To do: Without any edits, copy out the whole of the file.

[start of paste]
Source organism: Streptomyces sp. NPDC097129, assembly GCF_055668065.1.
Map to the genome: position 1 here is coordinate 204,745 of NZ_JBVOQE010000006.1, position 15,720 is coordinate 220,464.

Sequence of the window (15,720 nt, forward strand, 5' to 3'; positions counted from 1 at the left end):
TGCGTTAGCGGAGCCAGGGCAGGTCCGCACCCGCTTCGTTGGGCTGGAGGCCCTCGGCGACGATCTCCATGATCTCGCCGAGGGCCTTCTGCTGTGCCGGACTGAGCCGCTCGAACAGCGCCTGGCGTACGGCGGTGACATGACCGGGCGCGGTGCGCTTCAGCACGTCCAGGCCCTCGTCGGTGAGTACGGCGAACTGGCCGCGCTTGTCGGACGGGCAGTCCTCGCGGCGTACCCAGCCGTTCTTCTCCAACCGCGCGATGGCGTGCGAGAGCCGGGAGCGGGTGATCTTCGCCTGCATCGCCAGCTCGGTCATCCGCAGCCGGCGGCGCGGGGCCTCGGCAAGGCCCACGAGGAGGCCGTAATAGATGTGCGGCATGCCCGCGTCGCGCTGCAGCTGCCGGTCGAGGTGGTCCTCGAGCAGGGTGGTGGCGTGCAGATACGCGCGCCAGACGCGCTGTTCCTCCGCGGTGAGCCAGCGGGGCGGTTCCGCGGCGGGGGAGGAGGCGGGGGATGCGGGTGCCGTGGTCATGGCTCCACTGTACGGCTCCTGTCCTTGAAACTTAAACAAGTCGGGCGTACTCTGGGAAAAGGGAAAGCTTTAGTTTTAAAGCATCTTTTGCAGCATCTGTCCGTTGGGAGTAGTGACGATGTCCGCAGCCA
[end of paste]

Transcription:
Source organism: Streptomyces sp. NPDC097129, assembly GCF_055668065.1.
Map to the genome: position 1 here is coordinate 204,745 of NZ_JBVOQE010000006.1, position 15,720 is coordinate 220,464.

Sequence of the window (15,720 nt, forward strand, 5' to 3'; positions counted from 1 at the left end):
TGCGTTAGCGGAGCCAGGGCAGGTCCGCACCCGCTTCGTTGGGCTGGAGGCCCTCGGCGACGATCTCCATGATCTCGCCGAGGGCCTTCTGCTGTGCCGGACTGAGCCGCTCGAACAGCGCCTGGCGTACGGCGGTGACATGACCGGGCGCGGTGCGCTTCAGCACGTCCAGGCCCTCGTCGGTGAGTACGGCGAACTGGCCGCGCTTGTCGGACGGGCAGTCCTCGCGGCGTACCCAGCCGTTCTTCTCCAACCGCGCGATGGCGTGCGAGAGCCGGGAGCGGGTGATCTTCGCCTGCATCGCCAGCTCGGTCATCCGCAGCCGGCGGCGCGGGGCCTCGGCAAGGCCCACGAGGAGGCCGTAATAGATGTGCGGCATGCCCGCGTCGCGCTGCAGCTGCCGGTCGAGGTGGTCCTCGAGCAGGGTGGTGGCGTGCAGATACGCGCGCCAGACGCGCTGTTCCTCCGCGGTGAGCCAGCGGGGCGGTTCCGCGGCGGGGGAGGAGGCGGGGGATGCGGGTGCCGTGGTCATGGCTCCACTGTACGGCTCCTGTCCTTGAAACTTAAACAAGTCGGGCGTACTCTGGGAAAAGGGAAAGCTTTAGTTTTAAAGCATCTTTTGCAGCATCTGTCCGTTGGGAGTAGTGACGATGTCCGCAGCCA